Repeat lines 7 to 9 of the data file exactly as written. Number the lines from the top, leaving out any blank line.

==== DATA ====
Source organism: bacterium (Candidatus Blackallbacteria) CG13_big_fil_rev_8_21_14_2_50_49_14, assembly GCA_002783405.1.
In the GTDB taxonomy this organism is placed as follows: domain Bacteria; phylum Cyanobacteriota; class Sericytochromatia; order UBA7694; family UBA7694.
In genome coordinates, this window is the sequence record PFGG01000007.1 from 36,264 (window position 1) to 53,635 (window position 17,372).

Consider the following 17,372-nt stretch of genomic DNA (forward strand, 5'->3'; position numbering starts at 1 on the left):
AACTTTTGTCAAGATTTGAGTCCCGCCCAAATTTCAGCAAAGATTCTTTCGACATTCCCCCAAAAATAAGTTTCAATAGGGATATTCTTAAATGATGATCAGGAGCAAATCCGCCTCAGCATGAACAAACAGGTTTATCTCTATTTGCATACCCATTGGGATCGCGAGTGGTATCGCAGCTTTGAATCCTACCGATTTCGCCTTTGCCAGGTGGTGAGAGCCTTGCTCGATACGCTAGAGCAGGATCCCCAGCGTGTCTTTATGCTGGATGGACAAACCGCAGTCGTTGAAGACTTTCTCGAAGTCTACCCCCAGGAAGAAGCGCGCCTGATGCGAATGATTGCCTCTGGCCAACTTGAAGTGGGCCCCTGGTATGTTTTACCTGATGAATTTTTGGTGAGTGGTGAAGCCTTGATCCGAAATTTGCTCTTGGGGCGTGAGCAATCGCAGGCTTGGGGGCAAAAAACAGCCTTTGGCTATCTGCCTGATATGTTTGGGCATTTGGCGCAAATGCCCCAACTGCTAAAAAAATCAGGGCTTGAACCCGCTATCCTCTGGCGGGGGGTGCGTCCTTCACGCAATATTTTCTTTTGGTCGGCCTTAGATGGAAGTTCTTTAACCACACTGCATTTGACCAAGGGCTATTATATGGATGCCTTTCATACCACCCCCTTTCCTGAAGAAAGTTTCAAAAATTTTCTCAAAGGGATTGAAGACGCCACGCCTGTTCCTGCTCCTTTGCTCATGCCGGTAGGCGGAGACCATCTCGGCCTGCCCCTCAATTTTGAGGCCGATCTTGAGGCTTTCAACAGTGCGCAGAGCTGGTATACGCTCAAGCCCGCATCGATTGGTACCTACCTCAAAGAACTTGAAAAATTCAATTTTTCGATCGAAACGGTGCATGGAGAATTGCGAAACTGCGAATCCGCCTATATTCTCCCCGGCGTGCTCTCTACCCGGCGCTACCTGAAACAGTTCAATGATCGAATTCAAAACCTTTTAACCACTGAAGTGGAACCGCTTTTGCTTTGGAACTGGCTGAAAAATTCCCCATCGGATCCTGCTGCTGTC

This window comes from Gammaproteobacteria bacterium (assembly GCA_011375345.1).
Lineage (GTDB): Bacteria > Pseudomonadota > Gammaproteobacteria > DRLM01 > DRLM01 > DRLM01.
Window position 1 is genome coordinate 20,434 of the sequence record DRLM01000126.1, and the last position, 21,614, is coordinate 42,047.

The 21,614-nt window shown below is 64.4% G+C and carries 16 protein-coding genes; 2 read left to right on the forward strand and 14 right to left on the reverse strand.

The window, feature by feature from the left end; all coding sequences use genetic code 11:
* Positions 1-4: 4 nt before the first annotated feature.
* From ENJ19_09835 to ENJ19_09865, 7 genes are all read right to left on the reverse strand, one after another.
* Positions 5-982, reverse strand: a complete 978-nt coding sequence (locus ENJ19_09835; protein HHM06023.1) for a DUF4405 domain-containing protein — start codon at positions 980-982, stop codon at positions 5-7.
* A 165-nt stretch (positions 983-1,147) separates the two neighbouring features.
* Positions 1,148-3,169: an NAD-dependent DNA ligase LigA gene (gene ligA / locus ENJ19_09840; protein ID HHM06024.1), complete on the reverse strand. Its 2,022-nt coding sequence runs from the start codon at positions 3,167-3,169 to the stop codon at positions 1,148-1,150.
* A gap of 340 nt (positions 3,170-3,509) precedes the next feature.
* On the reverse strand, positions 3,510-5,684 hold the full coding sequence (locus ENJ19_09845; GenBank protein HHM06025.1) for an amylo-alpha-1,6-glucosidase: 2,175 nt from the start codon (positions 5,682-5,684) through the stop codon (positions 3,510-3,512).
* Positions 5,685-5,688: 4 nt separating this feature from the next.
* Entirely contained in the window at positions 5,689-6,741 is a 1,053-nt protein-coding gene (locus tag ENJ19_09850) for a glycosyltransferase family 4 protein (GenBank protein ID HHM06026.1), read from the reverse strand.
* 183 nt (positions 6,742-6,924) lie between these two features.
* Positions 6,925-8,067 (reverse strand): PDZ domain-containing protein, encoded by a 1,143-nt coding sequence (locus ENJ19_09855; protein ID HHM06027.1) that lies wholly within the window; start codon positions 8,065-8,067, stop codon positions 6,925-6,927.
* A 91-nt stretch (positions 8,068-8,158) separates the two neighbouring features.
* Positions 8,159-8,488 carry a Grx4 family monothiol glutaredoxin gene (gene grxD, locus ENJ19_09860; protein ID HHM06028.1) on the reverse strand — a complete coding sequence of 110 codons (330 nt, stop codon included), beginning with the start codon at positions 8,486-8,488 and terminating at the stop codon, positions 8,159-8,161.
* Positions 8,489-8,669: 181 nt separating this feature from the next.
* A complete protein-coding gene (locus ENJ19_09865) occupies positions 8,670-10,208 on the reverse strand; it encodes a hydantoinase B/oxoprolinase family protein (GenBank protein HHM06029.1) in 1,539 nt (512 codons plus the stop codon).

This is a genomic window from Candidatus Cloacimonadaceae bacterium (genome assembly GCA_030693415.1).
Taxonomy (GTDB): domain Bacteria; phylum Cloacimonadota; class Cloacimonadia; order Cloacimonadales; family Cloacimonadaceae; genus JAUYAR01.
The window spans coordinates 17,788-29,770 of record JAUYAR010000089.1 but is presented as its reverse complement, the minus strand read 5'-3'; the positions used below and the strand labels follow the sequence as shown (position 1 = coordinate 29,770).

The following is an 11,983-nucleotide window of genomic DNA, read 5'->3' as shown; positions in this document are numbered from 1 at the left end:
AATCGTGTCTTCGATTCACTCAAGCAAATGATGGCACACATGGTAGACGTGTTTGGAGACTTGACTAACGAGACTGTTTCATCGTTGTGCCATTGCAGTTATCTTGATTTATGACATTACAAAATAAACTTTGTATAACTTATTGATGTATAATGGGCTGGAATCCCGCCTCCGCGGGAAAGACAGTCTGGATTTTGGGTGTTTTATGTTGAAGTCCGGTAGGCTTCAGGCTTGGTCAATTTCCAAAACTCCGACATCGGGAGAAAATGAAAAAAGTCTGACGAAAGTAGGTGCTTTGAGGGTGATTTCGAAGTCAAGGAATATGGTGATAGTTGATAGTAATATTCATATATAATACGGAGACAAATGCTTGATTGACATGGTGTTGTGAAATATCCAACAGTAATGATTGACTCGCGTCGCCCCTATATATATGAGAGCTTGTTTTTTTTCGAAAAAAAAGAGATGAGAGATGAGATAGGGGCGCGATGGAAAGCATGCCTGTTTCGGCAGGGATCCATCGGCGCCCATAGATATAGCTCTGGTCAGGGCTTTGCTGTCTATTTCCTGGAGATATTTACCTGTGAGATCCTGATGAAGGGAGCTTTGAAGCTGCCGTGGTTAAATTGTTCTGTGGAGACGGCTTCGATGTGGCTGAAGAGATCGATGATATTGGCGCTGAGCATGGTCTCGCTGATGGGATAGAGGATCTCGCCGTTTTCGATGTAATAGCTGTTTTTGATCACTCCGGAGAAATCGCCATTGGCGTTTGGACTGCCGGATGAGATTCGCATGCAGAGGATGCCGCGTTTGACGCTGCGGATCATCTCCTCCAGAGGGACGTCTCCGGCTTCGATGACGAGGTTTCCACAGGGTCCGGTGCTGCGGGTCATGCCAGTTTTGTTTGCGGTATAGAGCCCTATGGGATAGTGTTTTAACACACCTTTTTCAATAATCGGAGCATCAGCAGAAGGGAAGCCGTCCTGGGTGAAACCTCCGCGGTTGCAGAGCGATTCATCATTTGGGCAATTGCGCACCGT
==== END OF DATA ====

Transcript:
Lineage (GTDB): Bacteria > Pseudomonadota > Gammaproteobacteria > DRLM01 > DRLM01 > DRLM01.
Window position 1 is genome coordinate 20,434 of the sequence record DRLM01000126.1, and the last position, 21,614, is coordinate 42,047.

The 21,614-nt window shown below is 64.4% G+C and carries 16 protein-coding genes; 2 read left to right on the forward strand and 14 right to left on the reverse strand.